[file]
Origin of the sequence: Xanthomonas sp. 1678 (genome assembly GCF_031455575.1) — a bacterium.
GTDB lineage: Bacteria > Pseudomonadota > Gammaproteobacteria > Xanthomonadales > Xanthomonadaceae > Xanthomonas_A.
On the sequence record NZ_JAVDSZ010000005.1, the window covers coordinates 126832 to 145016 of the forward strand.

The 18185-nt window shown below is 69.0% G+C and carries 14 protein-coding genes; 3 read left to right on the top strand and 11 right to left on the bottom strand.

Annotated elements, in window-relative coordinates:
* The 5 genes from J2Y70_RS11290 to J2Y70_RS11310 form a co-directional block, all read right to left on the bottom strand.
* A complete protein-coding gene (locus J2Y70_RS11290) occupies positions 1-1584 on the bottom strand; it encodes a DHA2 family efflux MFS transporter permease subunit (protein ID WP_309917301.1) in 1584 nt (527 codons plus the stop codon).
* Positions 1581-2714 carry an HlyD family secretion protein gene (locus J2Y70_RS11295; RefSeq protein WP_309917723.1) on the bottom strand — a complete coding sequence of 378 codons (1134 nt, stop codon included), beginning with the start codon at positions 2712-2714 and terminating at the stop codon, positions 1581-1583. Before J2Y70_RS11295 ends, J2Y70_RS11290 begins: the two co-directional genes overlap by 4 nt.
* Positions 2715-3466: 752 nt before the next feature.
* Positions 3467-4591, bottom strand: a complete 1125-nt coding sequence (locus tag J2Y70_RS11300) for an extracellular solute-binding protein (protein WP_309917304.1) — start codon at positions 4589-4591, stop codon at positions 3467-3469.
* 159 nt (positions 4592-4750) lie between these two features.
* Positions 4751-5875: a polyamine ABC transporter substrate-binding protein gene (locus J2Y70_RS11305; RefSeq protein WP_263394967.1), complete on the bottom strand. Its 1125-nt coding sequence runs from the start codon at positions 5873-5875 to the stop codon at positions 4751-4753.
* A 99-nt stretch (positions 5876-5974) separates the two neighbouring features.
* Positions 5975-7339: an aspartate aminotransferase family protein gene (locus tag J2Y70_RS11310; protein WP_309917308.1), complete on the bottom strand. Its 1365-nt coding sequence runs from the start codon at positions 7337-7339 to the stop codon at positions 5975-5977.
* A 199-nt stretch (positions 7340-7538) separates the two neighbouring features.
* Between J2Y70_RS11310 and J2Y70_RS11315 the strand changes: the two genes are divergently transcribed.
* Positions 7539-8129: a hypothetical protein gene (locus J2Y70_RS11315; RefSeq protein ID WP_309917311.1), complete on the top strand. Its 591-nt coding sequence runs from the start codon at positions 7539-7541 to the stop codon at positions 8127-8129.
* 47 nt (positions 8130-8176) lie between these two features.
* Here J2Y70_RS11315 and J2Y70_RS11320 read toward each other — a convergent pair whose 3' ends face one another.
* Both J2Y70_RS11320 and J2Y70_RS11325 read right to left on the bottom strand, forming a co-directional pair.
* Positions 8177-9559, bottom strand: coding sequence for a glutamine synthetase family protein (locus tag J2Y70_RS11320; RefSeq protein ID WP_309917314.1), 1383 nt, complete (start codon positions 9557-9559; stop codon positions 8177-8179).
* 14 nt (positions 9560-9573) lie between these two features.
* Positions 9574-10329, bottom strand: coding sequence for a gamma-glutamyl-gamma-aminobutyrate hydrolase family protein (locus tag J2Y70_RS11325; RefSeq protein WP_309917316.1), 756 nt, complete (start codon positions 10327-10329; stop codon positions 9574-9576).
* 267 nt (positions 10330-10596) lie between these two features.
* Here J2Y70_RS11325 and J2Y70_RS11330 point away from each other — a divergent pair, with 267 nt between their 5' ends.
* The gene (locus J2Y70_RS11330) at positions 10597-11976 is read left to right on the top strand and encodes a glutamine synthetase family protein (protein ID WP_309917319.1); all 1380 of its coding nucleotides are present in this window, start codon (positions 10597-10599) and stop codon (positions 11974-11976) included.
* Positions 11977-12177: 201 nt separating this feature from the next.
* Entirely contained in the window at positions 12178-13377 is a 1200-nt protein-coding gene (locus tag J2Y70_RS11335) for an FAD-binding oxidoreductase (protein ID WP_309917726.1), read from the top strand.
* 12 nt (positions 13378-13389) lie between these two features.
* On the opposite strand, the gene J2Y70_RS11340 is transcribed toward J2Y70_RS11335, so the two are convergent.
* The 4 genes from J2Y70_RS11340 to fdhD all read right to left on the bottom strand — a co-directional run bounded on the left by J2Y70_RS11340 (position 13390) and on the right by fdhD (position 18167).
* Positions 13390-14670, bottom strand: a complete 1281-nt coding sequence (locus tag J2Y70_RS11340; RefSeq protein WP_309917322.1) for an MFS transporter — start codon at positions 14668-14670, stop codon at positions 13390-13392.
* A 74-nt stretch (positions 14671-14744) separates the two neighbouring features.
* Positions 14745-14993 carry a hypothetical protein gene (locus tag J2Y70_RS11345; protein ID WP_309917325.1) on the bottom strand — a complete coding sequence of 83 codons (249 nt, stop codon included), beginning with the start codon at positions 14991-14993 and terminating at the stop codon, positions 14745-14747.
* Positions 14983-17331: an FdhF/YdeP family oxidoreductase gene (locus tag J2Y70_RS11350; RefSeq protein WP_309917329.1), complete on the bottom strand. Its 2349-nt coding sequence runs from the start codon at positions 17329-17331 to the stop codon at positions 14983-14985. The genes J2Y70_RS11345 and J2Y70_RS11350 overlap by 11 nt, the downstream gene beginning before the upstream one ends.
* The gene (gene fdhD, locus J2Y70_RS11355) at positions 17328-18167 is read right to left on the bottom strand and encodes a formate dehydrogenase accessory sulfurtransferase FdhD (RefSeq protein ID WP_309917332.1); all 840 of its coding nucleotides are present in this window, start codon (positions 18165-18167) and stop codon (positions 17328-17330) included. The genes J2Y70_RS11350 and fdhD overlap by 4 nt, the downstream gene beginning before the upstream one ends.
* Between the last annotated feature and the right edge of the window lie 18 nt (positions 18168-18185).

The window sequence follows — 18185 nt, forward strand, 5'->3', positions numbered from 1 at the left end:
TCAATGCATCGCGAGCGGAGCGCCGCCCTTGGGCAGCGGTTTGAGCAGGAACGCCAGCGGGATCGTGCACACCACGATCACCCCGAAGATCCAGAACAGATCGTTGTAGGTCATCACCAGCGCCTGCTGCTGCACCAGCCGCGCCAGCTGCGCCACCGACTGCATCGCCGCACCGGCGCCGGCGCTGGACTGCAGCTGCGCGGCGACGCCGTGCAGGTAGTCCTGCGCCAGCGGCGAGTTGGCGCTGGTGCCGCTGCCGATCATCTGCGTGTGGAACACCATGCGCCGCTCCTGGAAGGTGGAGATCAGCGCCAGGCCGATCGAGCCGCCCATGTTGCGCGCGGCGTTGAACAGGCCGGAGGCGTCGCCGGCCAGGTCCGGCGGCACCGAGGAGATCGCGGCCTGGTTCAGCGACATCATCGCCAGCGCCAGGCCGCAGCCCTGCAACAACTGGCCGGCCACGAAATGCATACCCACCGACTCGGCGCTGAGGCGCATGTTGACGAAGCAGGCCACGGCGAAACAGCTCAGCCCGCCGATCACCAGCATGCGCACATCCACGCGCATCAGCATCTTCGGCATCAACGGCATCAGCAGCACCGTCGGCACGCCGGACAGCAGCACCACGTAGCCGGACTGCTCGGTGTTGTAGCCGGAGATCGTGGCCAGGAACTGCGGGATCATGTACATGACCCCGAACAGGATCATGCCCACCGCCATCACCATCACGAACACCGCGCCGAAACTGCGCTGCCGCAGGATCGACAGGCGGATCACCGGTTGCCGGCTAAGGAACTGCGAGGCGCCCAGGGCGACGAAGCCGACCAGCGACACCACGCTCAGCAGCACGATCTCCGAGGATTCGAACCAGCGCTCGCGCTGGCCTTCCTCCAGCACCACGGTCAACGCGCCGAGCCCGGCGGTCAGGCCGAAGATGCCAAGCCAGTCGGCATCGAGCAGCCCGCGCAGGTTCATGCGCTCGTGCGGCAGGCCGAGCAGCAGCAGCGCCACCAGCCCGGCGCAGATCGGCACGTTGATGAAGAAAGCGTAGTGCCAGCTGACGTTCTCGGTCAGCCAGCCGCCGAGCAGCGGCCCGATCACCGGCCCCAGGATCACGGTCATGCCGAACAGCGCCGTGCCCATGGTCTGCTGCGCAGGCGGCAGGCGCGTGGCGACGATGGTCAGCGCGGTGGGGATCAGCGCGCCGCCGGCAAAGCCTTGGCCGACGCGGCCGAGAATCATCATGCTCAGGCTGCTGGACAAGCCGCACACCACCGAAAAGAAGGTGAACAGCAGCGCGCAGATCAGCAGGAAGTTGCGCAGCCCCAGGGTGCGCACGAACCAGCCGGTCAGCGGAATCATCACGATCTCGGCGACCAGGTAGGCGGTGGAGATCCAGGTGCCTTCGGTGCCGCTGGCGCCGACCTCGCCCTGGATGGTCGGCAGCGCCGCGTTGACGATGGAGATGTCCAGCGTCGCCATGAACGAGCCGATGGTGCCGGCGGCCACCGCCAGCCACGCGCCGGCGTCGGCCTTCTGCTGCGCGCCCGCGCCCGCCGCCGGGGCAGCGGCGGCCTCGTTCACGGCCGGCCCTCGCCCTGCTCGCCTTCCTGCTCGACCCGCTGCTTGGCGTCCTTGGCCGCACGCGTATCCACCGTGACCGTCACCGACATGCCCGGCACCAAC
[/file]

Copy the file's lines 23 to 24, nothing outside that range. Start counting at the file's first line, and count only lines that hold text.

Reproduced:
* Positions 9574-10329, bottom strand: coding sequence for a gamma-glutamyl-gamma-aminobutyrate hydrolase family protein (locus tag J2Y70_RS11325; RefSeq protein WP_309917316.1), 756 nt, complete (start codon positions 10327-10329; stop codon positions 9574-9576).
* 267 nt (positions 10330-10596) lie between these two features.